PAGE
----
Fortunately there weren’t that many takes for the most emotional scenes. It also helps working with directors who are also actors: Sophia, who directed Green,and Amy, too. She knows whether you need to be left alone or prompted in some way. What also helps is being surrounded by generous people who are as engaged as you are, and who allow you to feel things. 

Do you ever get nervous that you’ll start to be typecast? 

Yeah, I think about that. My part in The Comedy is different; it’s not really an emotional thing like Green or Sun Don’t Shine. I watched Somebody Up There Likes Me the other night at the premiere—I have a small role—and the rest of the cast was all so incredibly charming and so good. I definitely want to work on being more charming.

Do you ever feel vulnerable exposing yourself in films? 

It’s weird—the only way I know how to act is to bring a lot of myself to my characters. But I always hope they’re abstracted enough within these imaginary circumstances that it doesn’t just seem like I’m being masturbatory, or something. I’d love to do more “character work” and stuff like that, but I don’t think people really think of me that way. As for vulnerability, whenever I’m working on a movie, I love doing it and I don’t really think about the component at all. But once the movie is done then yes, it’s weird to have the experience of watching yourself but being removed at the same time, in a room full of people.

Do you feel comfortable with improvisation?

I do, yeah. But I think I prefer a combination of the two: I like to have structure, but it’s also nice to have the freedom to say things in your own way.

You’ve pretty much only done low-budget independent films until now. Would you be interested in working on something with a larger budget? 

I would work on anything that I thought was interesting. I have no bias against larger movies at all; I love just as many Hollywood movies as I do independent movies. And I’m interested in anything that has an interesting part for a woman, because it’s not always easy to find those.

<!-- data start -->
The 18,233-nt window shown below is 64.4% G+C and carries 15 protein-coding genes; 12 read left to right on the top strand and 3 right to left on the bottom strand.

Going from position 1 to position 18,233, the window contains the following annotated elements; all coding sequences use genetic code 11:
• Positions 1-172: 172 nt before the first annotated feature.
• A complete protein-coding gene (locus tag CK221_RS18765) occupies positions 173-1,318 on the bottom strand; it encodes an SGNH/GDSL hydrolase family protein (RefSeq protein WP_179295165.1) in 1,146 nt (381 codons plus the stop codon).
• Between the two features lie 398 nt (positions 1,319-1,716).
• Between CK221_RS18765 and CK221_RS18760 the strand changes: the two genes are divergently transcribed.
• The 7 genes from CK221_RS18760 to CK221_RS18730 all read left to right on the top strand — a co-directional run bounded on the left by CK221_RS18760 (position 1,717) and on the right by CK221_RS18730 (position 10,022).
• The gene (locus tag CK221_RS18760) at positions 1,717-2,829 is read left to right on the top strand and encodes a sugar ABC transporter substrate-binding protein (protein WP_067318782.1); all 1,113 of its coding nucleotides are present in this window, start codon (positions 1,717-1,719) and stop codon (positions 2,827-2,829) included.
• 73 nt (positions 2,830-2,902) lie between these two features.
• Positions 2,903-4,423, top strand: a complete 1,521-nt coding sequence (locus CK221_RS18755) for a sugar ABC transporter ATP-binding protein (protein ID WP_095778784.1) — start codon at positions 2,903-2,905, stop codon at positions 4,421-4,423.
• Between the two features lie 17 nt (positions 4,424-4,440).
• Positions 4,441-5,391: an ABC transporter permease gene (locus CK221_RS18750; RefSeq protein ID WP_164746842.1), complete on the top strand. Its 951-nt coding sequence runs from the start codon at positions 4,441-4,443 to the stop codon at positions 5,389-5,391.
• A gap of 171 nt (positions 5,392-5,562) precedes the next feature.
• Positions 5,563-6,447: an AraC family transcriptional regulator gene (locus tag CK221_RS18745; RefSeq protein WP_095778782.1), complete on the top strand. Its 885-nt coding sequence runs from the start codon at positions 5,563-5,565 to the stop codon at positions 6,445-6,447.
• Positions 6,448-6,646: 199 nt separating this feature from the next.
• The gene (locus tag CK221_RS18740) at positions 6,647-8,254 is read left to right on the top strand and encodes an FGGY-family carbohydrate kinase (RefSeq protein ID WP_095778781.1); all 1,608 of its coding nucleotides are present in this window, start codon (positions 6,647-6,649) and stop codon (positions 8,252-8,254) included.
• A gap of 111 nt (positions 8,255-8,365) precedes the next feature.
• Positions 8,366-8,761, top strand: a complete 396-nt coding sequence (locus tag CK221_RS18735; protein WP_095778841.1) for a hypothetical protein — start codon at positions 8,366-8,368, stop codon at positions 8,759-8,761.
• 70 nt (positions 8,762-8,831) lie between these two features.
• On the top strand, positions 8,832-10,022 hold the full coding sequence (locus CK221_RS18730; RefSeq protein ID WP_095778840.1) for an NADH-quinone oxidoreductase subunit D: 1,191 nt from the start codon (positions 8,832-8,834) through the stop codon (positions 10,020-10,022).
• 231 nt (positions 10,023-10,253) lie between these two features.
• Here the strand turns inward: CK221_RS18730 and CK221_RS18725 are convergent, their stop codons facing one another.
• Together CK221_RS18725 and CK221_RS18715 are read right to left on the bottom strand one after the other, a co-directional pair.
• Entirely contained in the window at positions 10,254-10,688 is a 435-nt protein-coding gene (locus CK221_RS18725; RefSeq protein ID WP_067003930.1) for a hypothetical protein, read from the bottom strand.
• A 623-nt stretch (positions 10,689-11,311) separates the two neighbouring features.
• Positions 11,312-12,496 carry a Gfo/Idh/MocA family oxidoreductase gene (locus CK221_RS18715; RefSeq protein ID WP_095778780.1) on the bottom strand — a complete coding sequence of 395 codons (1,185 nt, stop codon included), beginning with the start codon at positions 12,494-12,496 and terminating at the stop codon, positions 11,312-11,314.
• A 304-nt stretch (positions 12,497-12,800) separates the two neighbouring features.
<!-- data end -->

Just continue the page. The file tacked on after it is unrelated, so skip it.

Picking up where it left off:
How do you see women fitting into the film world at the moment?

I only have exposure to a small slice of what’s being made in the world, but I think there are more people making creating interesting roles for women. On the independent level there are a lot of women making movies now, and it seems like there have been a number of breakout performances by women in the past few years. But I also feel like in recent years there’s been this shift where a strong woman is a hard and bitchy woman. In the seventies, it seems like strong women in film were sensitive but really strong, and maybe also bitchy. I just want the parts to be complex.

What would you say your biggest strengths and weaknesses are as a performer?

Access to emotions is a strength, and hopefully being present for the actors that I’m working with, which is just crucial. My weaknesses? I don’t have a very strong voice and I think there are still things that I’m afraid to do. I’m not afraid to be “big” in emotional ways, but I think I do have an innate fear being “big” in other ways. Comedically, perhaps. I love comedy more than probably anything else; it would be great to learn how to do it. I just did the SXSW acting panel with Jeffrey Tambor, which was great. It was really nerve-racking, but I went to acting school and I’ve done things like that before, just with a much smaller audience. He said some really incisive things that I agree with. He was completely right about the fact that I have to bypass my inhibitions. And he also said I needed to work on my voice. He thought that I was afraid to yell—but he also hadn’t seen Sun Don’t Shine yet.

How do you choose new projects? Do you mostly find them through friends? 

Since I have mostly worked with people that I know and respect them all so much, if they ask me to do something I’m just so excited and honored. I like movies that are brave and strange. And sensitive, I guess—I think a lot things in the world are insensitive. But I don’t want that to sound sappy.